Some believe the Federal Reserve has done too much – that two rounds of quantitative easing, the new "Operation Twist," and myriad interventions during the depths of the financial crisis have set the stage for runaway inflation. As evidence, they point to the enormous expansion of bank reserves and the skyrocketing price of gold (at least, until recently).
Others believe Chairman Ben Bernanke and his colleagues have done too little and that monetary policy remains too tight. They point to the 15 million Americans who are looking for work and the millions more who have dropped out of the labor force. Even more troubling, almost half of the unemployed have been without work for six months or more, something Mr. Bernanke rightly labeled a "national crisis."
The Fed's mandate is to strike a balance between these concerns – to pursue full employment and stable prices. That's a difficult task, especially when the US is struggling to recover from the worst financial shock since the Great Depression.
So the Fed has been receiving a great deal of advice, mostly unsolicited, about what to do. Much of that advice is healthy and constructive. Financial market participants, monetary policy experts, and even economic columnists all bring important insights to the debate. For what it's worth, I think the Fed should continue its efforts to stimulate our moribund economy; unemployment is clearly a bigger threat than inflation.
But I worry when politicians get involved. Lawmakers need to ensure that Fed actions promote the public welfare. It was, after all, created by Congress. That doesn't mean that politicians should meddle in its policymaking.
History shows independent central banks do a much better job of controlling inflation than those that give in to political pressures. When the Fed caved into LBJ's desire for loose money in the 1960s, it set the stage for a decade of high inflation.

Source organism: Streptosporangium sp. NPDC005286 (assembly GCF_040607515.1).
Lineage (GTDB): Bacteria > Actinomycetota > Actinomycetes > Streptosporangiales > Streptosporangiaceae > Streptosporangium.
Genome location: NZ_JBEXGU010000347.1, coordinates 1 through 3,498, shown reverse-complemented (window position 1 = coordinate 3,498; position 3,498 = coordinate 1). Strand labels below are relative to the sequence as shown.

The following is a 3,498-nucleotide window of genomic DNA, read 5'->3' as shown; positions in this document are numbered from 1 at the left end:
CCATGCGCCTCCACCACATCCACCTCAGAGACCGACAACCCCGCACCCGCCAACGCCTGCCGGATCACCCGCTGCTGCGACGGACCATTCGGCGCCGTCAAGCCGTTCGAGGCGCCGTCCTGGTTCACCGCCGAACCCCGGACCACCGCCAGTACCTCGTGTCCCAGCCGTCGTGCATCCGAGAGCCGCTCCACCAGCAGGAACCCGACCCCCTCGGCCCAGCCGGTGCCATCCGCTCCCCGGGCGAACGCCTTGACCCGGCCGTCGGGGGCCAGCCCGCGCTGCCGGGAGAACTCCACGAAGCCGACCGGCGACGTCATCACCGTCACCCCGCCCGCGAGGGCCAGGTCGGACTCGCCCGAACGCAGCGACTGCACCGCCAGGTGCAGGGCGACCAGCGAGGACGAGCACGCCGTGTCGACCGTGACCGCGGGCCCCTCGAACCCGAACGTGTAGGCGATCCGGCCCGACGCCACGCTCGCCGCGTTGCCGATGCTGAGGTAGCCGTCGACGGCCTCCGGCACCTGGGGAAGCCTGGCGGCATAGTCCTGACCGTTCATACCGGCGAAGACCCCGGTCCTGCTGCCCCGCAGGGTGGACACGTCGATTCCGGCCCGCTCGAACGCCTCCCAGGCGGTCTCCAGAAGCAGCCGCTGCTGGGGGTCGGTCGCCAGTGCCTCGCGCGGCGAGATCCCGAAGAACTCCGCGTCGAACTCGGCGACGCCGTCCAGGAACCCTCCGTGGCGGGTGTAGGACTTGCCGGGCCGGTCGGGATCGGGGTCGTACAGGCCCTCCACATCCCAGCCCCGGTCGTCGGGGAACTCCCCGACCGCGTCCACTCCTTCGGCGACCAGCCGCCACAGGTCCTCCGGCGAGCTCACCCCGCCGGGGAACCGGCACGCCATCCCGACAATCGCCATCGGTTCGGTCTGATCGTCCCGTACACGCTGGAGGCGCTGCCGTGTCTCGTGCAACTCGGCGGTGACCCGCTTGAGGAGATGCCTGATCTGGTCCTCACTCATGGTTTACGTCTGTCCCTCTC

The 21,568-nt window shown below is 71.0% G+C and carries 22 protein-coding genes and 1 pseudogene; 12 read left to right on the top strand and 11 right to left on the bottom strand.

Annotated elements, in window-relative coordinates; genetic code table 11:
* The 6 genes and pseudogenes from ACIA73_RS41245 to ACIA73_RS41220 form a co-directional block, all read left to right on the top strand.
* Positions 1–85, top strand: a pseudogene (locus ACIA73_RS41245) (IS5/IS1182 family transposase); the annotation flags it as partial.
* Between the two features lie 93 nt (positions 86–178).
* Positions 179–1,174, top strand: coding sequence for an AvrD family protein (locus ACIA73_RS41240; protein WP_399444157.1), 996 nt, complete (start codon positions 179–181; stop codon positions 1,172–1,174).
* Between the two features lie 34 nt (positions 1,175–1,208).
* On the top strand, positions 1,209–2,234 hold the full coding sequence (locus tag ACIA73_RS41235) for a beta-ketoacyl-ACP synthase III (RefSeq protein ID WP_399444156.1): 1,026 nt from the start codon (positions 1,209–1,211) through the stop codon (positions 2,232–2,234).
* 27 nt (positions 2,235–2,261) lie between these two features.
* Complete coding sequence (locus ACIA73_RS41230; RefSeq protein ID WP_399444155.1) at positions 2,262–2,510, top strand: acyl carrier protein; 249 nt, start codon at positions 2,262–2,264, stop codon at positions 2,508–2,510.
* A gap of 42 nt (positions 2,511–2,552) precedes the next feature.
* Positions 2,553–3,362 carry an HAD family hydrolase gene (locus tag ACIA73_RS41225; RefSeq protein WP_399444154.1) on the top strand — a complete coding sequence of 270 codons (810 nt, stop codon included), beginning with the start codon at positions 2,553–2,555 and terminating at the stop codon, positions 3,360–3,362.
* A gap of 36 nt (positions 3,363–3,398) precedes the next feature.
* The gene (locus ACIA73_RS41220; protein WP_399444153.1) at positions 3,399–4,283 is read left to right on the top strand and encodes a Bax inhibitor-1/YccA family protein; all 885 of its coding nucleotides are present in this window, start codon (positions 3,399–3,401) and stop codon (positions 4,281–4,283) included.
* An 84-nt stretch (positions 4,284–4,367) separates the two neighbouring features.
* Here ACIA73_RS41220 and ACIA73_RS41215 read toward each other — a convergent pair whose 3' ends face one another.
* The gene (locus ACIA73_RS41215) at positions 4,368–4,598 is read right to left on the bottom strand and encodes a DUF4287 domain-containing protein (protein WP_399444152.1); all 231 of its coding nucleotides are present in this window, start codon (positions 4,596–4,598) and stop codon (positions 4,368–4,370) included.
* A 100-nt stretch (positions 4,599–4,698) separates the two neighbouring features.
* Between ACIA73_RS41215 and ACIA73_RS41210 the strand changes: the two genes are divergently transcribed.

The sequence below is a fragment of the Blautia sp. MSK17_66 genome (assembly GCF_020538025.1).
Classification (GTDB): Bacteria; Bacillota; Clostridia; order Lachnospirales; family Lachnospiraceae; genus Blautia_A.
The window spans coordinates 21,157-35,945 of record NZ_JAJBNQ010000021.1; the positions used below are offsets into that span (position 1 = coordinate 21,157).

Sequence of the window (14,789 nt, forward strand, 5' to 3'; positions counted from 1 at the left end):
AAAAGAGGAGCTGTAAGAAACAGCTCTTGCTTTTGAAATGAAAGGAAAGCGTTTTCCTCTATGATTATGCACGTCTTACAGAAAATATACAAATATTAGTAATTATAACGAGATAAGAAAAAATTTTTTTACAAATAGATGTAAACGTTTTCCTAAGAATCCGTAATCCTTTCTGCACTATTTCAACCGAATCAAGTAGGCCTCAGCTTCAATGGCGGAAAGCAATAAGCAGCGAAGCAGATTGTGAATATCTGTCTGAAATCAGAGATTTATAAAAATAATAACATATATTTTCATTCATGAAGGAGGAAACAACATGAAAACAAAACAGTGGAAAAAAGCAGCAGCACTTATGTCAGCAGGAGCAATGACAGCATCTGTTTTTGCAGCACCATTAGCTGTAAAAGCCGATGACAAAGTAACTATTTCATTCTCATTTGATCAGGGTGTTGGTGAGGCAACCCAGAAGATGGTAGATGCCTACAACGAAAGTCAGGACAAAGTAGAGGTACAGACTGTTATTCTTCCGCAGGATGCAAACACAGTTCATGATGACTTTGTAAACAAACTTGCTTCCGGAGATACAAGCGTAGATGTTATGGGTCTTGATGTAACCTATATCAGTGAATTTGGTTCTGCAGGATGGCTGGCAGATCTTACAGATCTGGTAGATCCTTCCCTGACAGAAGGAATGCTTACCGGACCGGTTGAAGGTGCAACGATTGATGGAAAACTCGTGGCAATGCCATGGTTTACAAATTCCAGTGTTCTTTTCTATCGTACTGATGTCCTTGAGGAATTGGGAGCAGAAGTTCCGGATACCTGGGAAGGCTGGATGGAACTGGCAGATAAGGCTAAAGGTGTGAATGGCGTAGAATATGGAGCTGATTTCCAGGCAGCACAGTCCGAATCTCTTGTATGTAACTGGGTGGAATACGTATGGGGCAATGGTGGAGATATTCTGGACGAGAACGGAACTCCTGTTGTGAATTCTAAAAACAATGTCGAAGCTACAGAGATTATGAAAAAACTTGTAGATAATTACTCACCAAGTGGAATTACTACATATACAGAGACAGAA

Low inflation is not the only benefit of independence. Once they've built a reputation for keeping inflation in check, central banks have greater ability to step in to support a troubled economy.
Unfortunately, a growing number of politicians are leaning on the Fed. Most egregiously, presidential aspirant and Texas Gov. Rick Perry said in August that it would be "almost treasonous" for it to pursue more monetary stimulus. The day before the Fed announced its September policy decisions, House Speaker John Boehner and three other GOP congressional leaders sent a letter discouraging it from "further extraordinary intervention in the U.S. economy...."
On the other side of the aisle, US Rep. Barney Frank (D) of Massachusetts, the ranking member of the House Financial Services Committee, is developing a proposal to strip the regional Federal Reserve Bank presidents of their role in monetary policy. (The policymaking committee has 12 seats, seven filled by Senate-confirmed, presidential appointees – two of which are currently vacant – and five that rotate among the regional banks.) Mr. Frank floated his proposal after three regional presidents voted against further policy easing, so it's widely viewed as an effort to sway those presidents into being more accommodating.
For all its flaws, the Federal Reserve does a better job of evaluating economic conditions and balancing short- and long-term economic goals than our elected leaders ever could. Politicians on both sides of the aisle should temper their impulse to influence what the Fed is doing. In hard times, its independence is more important than ever.
– Donald Marron is director of the Urban-Brookings Tax Policy Center.